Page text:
After oral administration of ABZ-CS-MPs and L-ABZ, the hydatid vesicles collapsed and the color of most lesions changed to yellow or cloudy white. The metastasis of hydatid vesicles was markedly suppressed. The sizes of liver surface vesicles significantly reduced in treated mice. Small calcified vesicles were observed on the liver surface (Fig 2A and 2B). As shown in Fig 2C, the liver surfaces exhibited large bubble-like vesicles, similar to tumor lesions. Fig 2D revealed that (1) alveolar hydatid expanded in the liver; (2) vesicles on the liver surface were in limpid hydatid fluid; and (3) the liver was filled with transparent or translucent E. multilocularis mass with small degenerated lesions.

Fig 2. Hepatic lesions of mice infected with Echinococcus multilocularis.

(A) ABZ-CS-MPs treated group: Note the highly suppressed vesicular development and yellow discoloration. Metacestodes were obviously calcified. (B) L-ABZ treated group: Note the degeneration of the metacestode biomass on the liver and cloudy white discoloration. (C) ABZ-T treated group: Note the large metacestode biomass. (D) Infection control group: Note the striped translucent vesicles and large metacestode mass almost occupying the entire liver. All infected livers shown were chosen from the 75 mg/kg subgroups.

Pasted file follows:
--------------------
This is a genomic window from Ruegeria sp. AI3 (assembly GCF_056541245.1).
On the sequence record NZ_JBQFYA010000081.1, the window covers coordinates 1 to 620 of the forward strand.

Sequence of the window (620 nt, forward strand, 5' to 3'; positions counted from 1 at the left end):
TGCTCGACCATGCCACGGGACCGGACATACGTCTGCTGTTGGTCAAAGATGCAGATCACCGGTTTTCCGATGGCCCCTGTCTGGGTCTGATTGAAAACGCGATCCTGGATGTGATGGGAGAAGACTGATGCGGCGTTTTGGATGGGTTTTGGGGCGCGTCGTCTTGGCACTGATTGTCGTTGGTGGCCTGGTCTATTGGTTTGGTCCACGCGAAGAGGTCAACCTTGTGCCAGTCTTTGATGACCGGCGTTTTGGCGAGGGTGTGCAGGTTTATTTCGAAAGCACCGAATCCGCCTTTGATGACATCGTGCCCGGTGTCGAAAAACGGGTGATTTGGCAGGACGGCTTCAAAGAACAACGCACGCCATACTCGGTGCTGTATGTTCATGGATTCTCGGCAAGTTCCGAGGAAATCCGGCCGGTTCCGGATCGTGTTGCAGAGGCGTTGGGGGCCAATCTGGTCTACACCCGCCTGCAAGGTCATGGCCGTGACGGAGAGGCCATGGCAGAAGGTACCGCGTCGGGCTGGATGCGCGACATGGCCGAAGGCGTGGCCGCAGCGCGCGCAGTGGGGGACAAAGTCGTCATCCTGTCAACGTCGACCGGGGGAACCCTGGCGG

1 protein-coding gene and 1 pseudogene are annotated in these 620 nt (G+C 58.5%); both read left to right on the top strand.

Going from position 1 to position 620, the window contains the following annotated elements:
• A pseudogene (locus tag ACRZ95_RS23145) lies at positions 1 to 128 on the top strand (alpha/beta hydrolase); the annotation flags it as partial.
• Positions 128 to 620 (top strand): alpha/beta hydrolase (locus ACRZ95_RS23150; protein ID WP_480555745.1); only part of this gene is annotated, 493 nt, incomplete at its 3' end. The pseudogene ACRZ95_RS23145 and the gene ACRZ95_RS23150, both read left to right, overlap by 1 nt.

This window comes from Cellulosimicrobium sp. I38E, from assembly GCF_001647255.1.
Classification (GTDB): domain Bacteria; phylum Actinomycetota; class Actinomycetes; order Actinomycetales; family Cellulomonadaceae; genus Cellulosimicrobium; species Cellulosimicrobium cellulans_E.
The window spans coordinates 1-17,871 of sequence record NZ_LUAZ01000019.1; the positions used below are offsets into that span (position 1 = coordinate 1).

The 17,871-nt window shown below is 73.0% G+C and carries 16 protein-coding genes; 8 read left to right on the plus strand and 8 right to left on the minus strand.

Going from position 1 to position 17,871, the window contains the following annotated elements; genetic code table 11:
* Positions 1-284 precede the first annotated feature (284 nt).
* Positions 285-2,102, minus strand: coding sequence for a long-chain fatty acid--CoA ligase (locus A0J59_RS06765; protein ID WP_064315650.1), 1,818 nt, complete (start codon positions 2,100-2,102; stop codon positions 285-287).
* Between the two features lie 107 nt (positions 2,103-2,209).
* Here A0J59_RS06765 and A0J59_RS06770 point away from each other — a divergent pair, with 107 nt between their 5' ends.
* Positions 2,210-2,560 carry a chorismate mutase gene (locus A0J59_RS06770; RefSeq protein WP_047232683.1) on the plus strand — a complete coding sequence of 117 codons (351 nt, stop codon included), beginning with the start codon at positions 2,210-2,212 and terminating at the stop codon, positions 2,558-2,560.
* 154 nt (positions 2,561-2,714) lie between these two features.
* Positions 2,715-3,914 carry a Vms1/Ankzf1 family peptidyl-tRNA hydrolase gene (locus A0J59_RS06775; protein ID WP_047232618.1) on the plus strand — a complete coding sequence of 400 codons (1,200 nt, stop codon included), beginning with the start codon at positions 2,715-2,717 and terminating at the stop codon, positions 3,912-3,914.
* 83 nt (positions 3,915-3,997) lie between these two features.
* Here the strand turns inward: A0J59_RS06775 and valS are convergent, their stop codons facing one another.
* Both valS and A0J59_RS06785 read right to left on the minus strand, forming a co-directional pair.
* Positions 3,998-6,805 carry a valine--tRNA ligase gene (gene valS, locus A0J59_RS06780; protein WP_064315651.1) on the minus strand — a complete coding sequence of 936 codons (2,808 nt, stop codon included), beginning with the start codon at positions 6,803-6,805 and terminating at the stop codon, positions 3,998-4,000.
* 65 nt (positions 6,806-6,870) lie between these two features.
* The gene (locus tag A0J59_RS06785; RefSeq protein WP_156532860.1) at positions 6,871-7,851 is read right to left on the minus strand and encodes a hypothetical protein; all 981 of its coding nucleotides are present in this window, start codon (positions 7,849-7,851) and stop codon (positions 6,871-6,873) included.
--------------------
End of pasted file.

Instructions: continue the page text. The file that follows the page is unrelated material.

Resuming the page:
Histology revealed that, in the ABZ-CS-MPs treated mice group, (1) the alveolar architecture of the parasite was severely collapsed; (2) the germinal layer had cellular swelling and reduced number of cells; (3) dissolved or partially disappeared laminated layer was observed; and (4) host inflammatory cells (such as histiocytes, lymphocytes, neutrophils, and eosinophils) invaded the crushed vesicles, severely collapsing the laminated layer (Fig 3A). In the L-ABZ treated mice group, we observed the following: (1) the laminated layer appeared to be broken and partially fragmented; (2) cells from the germinal layer exhibited partial defluvium, and laminated layer and coloboma appeared; and (3) inflammatory cells infiltrated the vesicles as well (Fig 3B). In ABZ-T treated mice group, the following phenomena were apparent: (1) partial shedding and dissolving of the cells of the germinal layer were observed to be identical; (2) the laminated layer was weakly stained pink; (3) it displayed as homogeneously dissolved in the laminated layer; (4) proliferation of fibrous tissue was visible as a red hyaline deformation, and multifocal calcified tissues were observed; and (5) no inflammatory cells were observed (Fig 3C). In the infection controls, (1) a large number of cysts were observed, often surrounded by host connective tissues, which is a characteristic structure of E. multilocularis; (2) clear laminated and germinal layers were observed; (3) cells from the germinal layer were dense; and (4) laminated layer was uniform in thickness (Fig 3D).